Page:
Middle Grade Non-Fiction 126
Living life walking backweards in high heels
Illustrations/Photos (if applicable)
This fantastic collective biography discusses a wide range of women who lived lives that were just outside of the gender norms of the time. I think it's hard for people under the age of fifty to realize how prevalent skirts for women were until quite recently; certainly, when I started teaching in the late 1980s, most professional women wore skirts. My grandmothers, born in the 1890s, never wore slacks. Starting with an overview of traditional gender norms and a discussion of how these have changed in just the last few years, Albee (who previously discussed fashion in her 2015 Why'd They Wear That?: Fashion as the Mirror of History) introduces us to women who needed to cast aside skirts in order to get things DONE.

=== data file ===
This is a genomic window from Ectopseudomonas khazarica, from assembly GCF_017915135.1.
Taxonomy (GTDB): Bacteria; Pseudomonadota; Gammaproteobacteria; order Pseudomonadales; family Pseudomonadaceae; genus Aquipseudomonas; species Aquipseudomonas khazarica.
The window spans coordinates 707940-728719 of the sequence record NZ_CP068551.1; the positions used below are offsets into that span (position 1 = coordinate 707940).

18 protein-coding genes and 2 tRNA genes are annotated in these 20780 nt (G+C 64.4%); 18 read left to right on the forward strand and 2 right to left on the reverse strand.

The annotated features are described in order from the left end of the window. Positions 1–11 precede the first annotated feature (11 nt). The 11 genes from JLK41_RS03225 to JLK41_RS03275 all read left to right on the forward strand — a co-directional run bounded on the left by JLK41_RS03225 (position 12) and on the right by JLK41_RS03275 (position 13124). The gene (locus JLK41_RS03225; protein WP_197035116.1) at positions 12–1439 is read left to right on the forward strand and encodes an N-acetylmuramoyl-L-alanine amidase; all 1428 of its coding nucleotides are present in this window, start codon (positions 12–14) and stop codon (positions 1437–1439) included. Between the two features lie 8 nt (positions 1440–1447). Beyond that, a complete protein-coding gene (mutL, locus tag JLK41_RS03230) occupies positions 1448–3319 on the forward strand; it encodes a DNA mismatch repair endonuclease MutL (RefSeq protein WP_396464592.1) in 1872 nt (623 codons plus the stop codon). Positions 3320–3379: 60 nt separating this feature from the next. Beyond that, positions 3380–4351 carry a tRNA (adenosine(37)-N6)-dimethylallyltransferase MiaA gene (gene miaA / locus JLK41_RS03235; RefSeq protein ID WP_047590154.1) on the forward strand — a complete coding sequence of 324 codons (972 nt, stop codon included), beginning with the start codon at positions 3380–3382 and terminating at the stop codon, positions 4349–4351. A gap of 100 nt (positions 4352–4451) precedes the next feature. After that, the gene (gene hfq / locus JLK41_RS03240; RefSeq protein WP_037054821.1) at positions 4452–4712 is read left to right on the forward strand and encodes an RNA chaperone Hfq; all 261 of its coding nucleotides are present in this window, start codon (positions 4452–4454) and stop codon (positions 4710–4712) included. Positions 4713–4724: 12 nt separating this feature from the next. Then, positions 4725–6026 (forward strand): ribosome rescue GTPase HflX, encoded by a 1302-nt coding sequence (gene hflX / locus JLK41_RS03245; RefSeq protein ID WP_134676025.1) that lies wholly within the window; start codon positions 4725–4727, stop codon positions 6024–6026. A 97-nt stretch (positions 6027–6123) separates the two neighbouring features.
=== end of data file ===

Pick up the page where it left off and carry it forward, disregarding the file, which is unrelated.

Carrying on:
I appreciated that this presented the women in chronological order, and there was just enough information on each one to whet the appetite for further research (8-10 pages). While there were some people with whom readers might be familiar (Harriet Tubman, Frida Kahlo, Amelia Bloomer), there were others like Lakshmibai, Rosa Bonheur, Vesta Tilley, and Lillian Bland that might not be. Since many of the women lived before photography, the illustrations are a nice touch to make the entries more uniform. The most interesting one was Maya Angelou and her time as a streetcar conductor in San Francisco. This book embraces the current thoughts about gender, colonialism, and marginalized people and makes a great effort to be inclusive.